In the nearest future, artificial intelligence can revolutionize how we approach medical diagnostics, treatment, disease prevention, drug development, and other healthcare-related processes. However, the wide adoption of this technology will be possible only if industry experts and regulatory bodies establish clear AI regulations in healthcare.
“Like all new technology, artificial intelligence holds enormous potential for improving the health of millions of people worldwide, but like all technology, it can also be misused and cause harm.”
These are the words of Dr. Tedros Adhanom Ghebreyesus, WHO Director-General, referring to risks like unethical collection and utilization of health data and biases encoded in algorithms. And this point is still astonishingly relevant two years after it was voiced.
How do legal regulations secure the safety of AI solutions used in healthcare? What does the regulatory landscape look like for AI-focused health tech products? And how can businesses ensure their AI solutions for the healthcare industry are reliable, unbiased, and transparent? Using our own experience in the healthcare software development field, that’s what we explore in this article.
Healthcare industry regulations for AI
In May 2023, Sam Altman, CEO and cofounder of OpenAI, said, "There should be limits on what a deployed model is capable of and what it does." He also recommended lawmakers to pursue new safety requirements for testing tech products before release.
So, why do we mention it in the context of AI technology in healthcare? Well, because even wealthy countries that are actively using artificial intelligence don’t have clear legislative regulations governing the use of AI in the healthcare industry yet. Let’s explore why.
AI regulatory landscape in the UK
As of July 2023, there is no legislation explicitly governing the use of AI in the UK, meaning the use of this technology in healthcare is regulated by general legislation like Data Protection Act 2018 (DPA 2018) and the General Data Protection Regulation (GDPR).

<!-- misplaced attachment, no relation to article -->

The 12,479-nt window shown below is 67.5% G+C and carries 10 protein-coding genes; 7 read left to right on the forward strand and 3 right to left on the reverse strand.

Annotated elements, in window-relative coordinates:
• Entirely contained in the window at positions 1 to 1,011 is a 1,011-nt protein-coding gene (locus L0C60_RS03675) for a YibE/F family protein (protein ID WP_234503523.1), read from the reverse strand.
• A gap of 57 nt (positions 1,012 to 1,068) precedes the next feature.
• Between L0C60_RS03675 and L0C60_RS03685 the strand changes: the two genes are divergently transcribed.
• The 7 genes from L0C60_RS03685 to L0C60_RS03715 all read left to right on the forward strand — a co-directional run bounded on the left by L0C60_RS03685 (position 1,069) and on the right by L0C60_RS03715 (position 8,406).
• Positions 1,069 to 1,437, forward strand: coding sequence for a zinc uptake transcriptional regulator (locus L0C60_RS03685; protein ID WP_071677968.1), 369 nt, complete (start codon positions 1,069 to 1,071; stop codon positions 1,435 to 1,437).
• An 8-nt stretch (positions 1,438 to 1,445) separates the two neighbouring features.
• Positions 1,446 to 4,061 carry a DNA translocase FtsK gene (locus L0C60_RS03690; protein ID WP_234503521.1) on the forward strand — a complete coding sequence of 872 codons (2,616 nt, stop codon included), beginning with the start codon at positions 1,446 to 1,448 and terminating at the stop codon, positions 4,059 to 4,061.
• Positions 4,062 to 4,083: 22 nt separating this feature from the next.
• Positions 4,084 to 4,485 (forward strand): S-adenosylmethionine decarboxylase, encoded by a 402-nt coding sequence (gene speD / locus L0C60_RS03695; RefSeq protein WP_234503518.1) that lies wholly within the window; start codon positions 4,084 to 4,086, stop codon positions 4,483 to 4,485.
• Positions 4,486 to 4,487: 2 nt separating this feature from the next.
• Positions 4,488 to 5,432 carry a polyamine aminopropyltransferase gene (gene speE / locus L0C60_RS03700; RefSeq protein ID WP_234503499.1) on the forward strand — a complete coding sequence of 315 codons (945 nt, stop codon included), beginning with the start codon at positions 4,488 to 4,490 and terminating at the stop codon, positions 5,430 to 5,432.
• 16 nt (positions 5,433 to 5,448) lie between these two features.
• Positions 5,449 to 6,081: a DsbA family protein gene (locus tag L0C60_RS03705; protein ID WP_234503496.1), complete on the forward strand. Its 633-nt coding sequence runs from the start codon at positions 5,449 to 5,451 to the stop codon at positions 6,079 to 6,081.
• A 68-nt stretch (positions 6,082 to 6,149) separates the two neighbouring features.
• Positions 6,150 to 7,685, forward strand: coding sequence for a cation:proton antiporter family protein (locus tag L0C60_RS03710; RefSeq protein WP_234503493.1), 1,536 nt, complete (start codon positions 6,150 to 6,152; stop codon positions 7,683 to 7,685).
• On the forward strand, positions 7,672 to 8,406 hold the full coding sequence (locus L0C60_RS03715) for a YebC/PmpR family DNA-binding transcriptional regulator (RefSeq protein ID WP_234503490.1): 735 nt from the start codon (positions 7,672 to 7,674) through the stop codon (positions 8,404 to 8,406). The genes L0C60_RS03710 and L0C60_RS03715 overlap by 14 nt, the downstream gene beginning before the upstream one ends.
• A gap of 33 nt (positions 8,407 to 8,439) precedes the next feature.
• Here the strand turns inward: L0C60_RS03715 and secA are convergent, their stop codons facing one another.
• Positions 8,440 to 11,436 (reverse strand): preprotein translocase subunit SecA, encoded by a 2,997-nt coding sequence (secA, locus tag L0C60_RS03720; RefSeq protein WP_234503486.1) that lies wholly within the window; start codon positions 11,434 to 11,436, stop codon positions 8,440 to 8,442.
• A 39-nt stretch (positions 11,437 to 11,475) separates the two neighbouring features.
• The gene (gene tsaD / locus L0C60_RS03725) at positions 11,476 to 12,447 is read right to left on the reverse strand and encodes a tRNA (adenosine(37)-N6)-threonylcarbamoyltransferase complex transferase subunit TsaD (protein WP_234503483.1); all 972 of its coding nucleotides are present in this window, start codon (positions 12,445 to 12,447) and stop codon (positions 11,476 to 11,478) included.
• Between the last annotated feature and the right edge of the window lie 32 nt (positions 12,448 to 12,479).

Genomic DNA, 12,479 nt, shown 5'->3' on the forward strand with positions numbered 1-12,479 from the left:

The DPA 2018 and the GDPR are closely linked in the context of the UK. The EU implemented GDPR in 2018, aiming to harmonize data protection laws across member states. And even though the UK departed from the EU, the GDPR continues to apply in the country through the European Union (Withdrawal) Act 2018.
The DPA 2018 was enacted as the primary legislation supplementing the GDPR to ensure data protection and privacy in the UK. The act provides additional details and provisions that complement the GDPR taking into account the UK legal landscape. Both frameworks establish the rules and rights for data protection organizations and individuals must comply with in the UK.
In the context of AI, the DPA 2018 and the GDPR require organizations to:
- lawfully process personal data used in AI systems
- protect data privacy
- ensure transparency and information provision to individuals
- respect rights related to automated decision-making
- adhere to cross-border data transfer requirements
- establish accountability and governance measures
Other UK regulations AI creators in the health tech sector must comply with include the following:
- Regulations by the Medicines and Healthcare products Regulatory Agency (MHRA), the UK regulatory agency that provides certifications aimed to ensure the safety, quality, and effectiveness of medical devices and medicines, including AI-powered devices and software applications used in healthcare.
- National Health Service (NHS) Digital Health Technology Standard, which provides guidance and assessment criteria for digital health technologies, including AI applications. Its main focuses include clinical evidence, data protection, interoperability, and user experience.
- UK Medical Device Regulations 2022 (MDR), which govern medical devices, including AI-powered ones, used in healthcare. The regulations align with the European Union Medical Device Regulation (MDR) and set requirements for the quality, performance, safety, and security of medical devices.
Though there isn’t a regulatory framework that governs AI specifically, in September 2021, the UK government presented the National AI strategy, which contained a plan for the development of AI in the country for the next ten years. Additionally, in July 2022, the UK government published a policy paper establishing a pro-innovation approach to AI regulation.
Currently, the UK’s legislators focus on developing a clear and transparent regulatory framework that would “drive growth while also protecting our safety, security and fundamental values.” For instance, the UK’s National Institute for Health and Care Excellence has been working on a multi-agency advisory service (MAAS) for AI and data-driven technologies, funded by the NHS AI Lab.
The service aims to comprise a partnership between the Care Quality Commission, Health Research Authority, and MHRA and help developers and technology adopters navigate the regulatory landscape. However, it’s too early to tell how successful all this guidance and legislation will be long-term.
EU regulations on AI in healthcare
As we’ve already established, one of the EU’s core legal regulations in AI for healthcare is GDPR, a data protection regulation that sets requirements for the collection, use, storage, and processing of personal data.
While the UK is taking a guidance-based approach, the EU requires a comprehensive and detailed legislative framework since it would be more efficient considering the union has 27 member states.